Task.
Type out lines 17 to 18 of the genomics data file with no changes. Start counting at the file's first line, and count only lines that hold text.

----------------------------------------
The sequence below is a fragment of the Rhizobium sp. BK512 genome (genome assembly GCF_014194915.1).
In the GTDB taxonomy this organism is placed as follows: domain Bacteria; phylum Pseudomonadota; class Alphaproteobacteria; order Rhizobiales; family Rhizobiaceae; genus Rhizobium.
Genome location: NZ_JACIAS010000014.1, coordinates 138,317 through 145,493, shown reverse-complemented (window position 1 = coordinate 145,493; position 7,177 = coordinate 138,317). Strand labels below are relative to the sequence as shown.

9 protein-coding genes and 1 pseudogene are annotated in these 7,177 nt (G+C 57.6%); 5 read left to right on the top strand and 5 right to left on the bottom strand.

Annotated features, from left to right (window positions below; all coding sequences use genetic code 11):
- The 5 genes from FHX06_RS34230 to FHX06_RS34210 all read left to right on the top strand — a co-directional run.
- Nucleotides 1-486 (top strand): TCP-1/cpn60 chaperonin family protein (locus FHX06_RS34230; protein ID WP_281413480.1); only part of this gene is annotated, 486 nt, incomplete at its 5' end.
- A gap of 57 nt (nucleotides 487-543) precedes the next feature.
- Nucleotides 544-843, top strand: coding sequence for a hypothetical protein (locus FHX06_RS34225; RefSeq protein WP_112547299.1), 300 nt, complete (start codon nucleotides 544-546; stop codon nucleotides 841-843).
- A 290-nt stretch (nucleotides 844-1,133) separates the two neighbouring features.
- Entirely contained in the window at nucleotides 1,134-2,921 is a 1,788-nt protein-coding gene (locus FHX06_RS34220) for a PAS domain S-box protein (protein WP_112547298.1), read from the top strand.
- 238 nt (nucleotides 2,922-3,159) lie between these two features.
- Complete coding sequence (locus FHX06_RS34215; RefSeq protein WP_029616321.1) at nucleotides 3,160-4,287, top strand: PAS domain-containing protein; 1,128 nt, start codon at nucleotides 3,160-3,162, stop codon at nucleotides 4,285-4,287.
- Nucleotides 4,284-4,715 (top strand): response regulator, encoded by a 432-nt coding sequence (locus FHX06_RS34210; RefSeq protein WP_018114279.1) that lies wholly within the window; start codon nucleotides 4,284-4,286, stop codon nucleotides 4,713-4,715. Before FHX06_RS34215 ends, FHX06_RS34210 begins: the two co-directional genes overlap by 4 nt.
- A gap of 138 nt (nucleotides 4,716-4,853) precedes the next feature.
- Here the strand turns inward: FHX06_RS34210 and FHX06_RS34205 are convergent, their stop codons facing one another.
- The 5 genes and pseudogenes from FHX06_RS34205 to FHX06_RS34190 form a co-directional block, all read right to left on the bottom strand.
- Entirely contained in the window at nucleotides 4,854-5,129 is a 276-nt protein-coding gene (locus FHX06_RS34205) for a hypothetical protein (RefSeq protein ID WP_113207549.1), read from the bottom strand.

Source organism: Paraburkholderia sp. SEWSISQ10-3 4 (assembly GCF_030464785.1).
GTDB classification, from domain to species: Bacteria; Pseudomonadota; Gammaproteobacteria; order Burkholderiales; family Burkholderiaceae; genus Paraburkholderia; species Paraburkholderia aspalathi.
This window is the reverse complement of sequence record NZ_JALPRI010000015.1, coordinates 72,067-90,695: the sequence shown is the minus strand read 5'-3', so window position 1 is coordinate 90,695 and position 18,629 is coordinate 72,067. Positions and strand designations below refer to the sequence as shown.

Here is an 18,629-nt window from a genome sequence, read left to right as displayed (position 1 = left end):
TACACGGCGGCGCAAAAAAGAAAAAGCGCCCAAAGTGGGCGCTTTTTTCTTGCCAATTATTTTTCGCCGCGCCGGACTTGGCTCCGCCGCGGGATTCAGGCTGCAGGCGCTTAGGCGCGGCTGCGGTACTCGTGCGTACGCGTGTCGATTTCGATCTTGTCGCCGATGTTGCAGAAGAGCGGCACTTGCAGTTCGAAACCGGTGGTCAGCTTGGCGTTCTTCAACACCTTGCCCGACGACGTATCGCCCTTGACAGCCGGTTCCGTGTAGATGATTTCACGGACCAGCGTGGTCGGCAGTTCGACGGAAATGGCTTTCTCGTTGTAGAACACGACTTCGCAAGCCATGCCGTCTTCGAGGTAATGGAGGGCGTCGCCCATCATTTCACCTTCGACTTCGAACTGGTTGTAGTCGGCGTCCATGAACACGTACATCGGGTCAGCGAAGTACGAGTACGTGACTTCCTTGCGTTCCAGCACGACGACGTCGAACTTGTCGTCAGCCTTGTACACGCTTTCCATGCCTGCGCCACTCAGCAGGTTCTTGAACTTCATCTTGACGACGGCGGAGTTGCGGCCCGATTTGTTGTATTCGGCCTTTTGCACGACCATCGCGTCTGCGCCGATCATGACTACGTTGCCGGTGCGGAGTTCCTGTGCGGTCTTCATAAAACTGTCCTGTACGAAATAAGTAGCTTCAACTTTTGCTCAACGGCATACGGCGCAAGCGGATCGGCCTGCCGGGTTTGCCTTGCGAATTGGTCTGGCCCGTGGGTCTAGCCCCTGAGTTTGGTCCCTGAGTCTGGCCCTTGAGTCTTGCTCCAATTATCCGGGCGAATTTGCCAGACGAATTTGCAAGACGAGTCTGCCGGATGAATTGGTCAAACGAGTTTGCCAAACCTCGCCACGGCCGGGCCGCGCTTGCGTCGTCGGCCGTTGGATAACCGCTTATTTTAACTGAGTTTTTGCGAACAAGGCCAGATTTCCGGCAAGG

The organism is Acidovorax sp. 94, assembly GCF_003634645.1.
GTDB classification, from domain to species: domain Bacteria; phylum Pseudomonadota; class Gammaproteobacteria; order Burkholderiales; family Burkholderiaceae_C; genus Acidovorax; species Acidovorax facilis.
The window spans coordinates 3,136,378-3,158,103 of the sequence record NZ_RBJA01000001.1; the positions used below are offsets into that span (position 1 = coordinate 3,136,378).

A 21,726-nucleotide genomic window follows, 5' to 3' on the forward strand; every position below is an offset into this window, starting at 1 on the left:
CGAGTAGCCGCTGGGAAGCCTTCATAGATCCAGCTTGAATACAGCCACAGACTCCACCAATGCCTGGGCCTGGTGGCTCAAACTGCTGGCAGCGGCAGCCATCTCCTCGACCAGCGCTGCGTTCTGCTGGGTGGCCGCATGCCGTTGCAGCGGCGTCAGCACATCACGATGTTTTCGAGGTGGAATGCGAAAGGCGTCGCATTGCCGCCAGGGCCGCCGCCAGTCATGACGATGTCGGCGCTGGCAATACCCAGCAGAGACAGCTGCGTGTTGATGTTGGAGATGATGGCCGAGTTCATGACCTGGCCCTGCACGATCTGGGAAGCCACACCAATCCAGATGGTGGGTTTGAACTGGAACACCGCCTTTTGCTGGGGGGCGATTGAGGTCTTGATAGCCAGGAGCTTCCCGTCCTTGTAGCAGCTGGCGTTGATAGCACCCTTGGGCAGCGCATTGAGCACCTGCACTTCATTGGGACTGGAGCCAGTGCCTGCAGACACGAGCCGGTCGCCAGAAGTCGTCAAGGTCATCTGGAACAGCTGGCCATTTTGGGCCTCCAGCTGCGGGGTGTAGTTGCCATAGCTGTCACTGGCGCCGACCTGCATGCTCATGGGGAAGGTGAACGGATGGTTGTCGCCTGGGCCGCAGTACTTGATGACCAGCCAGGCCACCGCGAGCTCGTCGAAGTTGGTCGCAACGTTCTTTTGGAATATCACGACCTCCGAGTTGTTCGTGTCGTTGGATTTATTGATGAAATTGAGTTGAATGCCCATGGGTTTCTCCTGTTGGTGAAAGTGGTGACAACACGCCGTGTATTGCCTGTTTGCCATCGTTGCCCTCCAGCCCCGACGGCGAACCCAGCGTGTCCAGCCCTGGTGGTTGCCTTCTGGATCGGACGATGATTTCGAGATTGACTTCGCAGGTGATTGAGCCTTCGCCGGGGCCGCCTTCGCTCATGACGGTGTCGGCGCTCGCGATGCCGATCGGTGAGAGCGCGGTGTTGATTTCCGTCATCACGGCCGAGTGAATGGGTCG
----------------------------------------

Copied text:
- The 5 genes and pseudogenes from FHX06_RS34205 to FHX06_RS34190 form a co-directional block, all read right to left on the bottom strand.
- Entirely contained in the window at nucleotides 4,854-5,129 is a 276-nt protein-coding gene (locus FHX06_RS34205) for a hypothetical protein (RefSeq protein ID WP_113207549.1), read from the bottom strand.